Education for
young refugees
and displaced people
from around the world
Higher Education in Emergencies
The Vertical Border
My Day Will Come
Who are we?

Habesha Project is a politically neutral, secular, humanitarian nonprofit, born of Mexican civil society, that creates higher education opportunities for young refugees and displaced people from around the world.

Higher Education in Emergencies

In partnership with the United Nations High Commissioner for Refugees and other international organizations, we tackle the challenge of providing higher education in emergencies. Read about the importance of this issue.

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Only 3% of young refugees in the world today have access to university education. Inspired by the United Nations Sustainable Development Goals, we want that number to rise to 15% by 2030. With your donation, we can reach that goal.

Read Habesha Project’s student beneficiaries’ stories.


Omar Qayson

“I guess I am unlucky to have been affected by war, but I am lucky to be part of Habesha Project.”


Omar is from Talbiseh, Homs, in northwestern Syria. Before the conflict, his plan was to study journalism in Damascus, but he only just managed to finish high school when the bombs started falling.

He was selected by Habesha Project in 2015, but because he found himself in an area made entirely inaccesible by violence, he had to wait for more than three years before travelling to Mexico.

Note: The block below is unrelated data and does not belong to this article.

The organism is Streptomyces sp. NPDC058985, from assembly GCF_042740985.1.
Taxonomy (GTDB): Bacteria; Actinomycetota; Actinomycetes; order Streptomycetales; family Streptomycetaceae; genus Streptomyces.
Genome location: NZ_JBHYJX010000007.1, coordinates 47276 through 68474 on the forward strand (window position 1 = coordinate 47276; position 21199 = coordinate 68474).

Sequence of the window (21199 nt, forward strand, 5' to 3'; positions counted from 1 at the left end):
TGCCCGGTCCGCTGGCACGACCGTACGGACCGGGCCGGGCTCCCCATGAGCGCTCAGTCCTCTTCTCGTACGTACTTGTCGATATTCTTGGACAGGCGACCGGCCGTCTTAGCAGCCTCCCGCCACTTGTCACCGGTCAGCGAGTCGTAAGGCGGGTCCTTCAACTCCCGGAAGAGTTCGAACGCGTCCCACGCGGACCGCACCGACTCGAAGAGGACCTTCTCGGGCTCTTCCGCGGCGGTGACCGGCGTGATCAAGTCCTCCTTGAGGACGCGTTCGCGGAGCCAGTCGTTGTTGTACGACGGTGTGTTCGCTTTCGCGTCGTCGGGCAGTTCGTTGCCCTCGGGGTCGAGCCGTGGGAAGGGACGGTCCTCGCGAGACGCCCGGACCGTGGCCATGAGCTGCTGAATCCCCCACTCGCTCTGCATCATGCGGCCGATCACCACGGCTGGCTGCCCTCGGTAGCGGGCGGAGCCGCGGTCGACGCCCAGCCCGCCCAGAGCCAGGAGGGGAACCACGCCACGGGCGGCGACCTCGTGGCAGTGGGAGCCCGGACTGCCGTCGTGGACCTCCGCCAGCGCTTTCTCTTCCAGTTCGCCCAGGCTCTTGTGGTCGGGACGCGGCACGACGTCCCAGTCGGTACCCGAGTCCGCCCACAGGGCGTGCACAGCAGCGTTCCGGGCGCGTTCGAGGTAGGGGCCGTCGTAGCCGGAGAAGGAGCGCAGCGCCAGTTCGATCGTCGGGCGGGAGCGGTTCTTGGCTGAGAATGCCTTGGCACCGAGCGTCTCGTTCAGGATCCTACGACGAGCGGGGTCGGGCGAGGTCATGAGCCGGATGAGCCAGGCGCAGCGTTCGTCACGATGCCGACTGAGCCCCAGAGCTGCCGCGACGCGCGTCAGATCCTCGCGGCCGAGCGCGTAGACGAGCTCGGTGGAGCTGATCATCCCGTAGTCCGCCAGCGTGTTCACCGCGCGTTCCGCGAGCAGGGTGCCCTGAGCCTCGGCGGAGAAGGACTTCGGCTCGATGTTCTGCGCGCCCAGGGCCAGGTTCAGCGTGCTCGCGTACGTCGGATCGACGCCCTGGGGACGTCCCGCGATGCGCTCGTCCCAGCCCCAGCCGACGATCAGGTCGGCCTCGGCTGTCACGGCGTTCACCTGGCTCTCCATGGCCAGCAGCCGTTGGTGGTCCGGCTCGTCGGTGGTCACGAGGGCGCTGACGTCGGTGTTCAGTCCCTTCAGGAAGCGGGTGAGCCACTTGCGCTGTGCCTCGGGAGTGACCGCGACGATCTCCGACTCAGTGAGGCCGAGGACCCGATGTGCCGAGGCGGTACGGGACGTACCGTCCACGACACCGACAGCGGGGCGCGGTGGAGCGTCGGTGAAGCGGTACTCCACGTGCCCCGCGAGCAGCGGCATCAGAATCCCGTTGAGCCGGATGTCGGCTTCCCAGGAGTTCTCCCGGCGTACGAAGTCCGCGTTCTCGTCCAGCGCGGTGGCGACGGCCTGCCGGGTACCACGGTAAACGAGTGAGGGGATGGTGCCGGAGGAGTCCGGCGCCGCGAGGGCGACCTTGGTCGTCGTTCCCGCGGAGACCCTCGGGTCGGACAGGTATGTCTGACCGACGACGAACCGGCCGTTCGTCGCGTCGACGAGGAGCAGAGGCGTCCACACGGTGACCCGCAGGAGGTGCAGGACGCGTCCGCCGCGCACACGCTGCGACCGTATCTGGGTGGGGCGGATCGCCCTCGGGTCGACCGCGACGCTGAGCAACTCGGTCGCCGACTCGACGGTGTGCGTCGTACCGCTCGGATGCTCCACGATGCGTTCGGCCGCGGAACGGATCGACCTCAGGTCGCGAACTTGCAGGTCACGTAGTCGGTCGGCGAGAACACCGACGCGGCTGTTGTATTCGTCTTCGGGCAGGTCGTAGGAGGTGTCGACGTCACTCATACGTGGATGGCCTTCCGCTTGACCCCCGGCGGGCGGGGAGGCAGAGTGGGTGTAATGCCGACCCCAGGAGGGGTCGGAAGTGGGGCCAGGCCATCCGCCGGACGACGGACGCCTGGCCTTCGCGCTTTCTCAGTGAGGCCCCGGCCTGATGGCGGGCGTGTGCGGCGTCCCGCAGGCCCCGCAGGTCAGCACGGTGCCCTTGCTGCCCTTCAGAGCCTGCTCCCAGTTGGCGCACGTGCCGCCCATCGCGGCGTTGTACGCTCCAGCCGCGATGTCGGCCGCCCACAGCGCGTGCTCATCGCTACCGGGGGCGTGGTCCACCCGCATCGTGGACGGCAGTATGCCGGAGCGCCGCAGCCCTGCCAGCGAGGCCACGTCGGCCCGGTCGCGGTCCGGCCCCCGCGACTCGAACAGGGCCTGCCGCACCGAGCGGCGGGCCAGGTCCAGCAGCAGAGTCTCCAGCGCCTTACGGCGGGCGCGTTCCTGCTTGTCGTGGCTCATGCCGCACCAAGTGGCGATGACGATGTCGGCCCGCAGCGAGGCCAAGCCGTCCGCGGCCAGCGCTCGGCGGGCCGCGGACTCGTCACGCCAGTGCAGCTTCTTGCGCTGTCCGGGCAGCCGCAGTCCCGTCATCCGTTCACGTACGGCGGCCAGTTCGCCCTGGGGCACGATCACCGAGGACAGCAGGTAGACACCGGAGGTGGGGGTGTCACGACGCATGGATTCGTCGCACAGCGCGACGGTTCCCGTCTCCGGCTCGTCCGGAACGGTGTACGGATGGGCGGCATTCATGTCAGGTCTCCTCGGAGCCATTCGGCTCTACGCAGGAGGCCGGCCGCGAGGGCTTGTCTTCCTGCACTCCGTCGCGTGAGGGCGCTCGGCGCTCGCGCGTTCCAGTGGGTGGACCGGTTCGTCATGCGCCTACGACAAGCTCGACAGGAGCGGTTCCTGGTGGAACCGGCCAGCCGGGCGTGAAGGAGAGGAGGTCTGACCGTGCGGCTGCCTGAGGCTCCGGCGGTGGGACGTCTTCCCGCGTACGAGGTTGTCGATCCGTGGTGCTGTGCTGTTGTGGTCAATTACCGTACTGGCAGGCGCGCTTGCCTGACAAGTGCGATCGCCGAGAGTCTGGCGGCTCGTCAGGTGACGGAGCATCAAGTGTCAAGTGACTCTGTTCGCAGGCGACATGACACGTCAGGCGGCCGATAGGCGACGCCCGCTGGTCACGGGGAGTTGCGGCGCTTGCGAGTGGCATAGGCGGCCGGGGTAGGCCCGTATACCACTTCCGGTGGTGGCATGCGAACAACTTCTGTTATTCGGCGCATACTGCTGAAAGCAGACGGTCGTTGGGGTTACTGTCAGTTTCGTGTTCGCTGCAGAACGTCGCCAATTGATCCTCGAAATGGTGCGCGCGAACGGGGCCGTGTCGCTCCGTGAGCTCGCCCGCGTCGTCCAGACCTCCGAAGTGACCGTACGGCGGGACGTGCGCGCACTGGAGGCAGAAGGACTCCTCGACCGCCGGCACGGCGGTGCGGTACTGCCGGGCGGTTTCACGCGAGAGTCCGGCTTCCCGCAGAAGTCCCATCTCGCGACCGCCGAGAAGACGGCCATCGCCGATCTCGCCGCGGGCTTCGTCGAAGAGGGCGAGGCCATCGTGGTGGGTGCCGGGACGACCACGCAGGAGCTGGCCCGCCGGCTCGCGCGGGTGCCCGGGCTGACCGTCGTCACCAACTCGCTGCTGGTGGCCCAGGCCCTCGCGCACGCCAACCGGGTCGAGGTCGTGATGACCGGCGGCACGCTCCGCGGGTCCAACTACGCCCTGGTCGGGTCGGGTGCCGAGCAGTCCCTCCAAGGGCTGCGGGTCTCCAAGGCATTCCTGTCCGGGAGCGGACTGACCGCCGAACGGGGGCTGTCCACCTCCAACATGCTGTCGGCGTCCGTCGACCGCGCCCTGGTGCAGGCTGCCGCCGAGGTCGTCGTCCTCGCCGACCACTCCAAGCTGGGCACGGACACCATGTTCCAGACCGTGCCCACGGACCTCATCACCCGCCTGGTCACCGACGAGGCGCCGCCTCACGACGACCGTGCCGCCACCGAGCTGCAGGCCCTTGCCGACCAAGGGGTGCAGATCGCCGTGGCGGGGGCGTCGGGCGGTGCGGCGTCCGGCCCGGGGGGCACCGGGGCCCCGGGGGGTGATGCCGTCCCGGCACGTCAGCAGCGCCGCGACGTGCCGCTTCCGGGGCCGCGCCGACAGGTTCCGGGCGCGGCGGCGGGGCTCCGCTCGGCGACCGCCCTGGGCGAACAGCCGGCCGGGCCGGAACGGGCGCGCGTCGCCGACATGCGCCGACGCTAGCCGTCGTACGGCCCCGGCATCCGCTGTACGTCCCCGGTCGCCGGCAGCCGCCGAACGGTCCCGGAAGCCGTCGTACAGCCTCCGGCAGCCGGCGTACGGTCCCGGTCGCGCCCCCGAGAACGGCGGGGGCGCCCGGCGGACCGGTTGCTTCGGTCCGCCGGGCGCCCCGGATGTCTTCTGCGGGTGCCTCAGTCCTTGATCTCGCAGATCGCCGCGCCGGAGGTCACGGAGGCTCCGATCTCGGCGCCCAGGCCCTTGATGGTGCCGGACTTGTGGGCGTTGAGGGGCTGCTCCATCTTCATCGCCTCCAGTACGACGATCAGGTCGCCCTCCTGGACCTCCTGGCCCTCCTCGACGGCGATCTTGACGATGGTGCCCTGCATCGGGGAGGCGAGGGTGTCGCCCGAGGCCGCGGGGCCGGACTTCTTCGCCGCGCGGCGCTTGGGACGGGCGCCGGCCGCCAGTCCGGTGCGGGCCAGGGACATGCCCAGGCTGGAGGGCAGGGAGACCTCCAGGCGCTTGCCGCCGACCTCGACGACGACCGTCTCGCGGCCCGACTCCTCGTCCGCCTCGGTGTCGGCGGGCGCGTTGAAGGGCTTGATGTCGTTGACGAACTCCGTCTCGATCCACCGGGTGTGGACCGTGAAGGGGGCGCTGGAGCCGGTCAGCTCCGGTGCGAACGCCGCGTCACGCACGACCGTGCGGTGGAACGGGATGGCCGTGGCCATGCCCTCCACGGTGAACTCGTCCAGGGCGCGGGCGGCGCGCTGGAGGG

Omar arrived in Mexico in May 2018. After living in Aguascalientes for a year and passing Habesha Project’s Intensive Course in Spanish Language and Academic Re-Integration (CIAERA), he began his Bachelor’s in Architecture at the Ibero-American University (IBERO).


Silva Namo

“Imagine you have died and someone comes along and gives you a miracle cure. That’s what it felt like coming to Mexico; like being born again.”


Silva lived in Al-Hasakam, Syria, until August 2013, when, due to the armed conflict, she had to flee to Duhok Governorate in Iraqi Kurdistan, where she lived for four years.

During her stay in Iraq, she worked as a community assitant in a French humanitarian agency, something which allowed her to learn a lot about the needs of refugees, as well as support her family economically. Her application to become a Habesha Project beneficiary was accepted in 2015 and, after an intensive fundraising campaign by the initiative, she arrived in Mexico in February 2017.

Silva is now studying odontology at the Universidad Latina de América (UNLA).


Enjin Ali

“The existence of this project is proof that Mexico wants to help countries affected by conflict and strengthen its relationships with populations in need..”


Enjin is from Aleppo Governorate, Syria. She was able to finish her high school studies before the worsening violence in Kobanî forced her to flee to Iraq.

At several points during her stay in Iraq, she worked in colloboration with UNICEF and UNHCR as a volunteer for organizations such as Un Ponte Per, Relief and Terre des Hommes in the refugee camps of Darashakran, Baharka and Debaga. She learned a lot about maternity issues, premature births and child labor.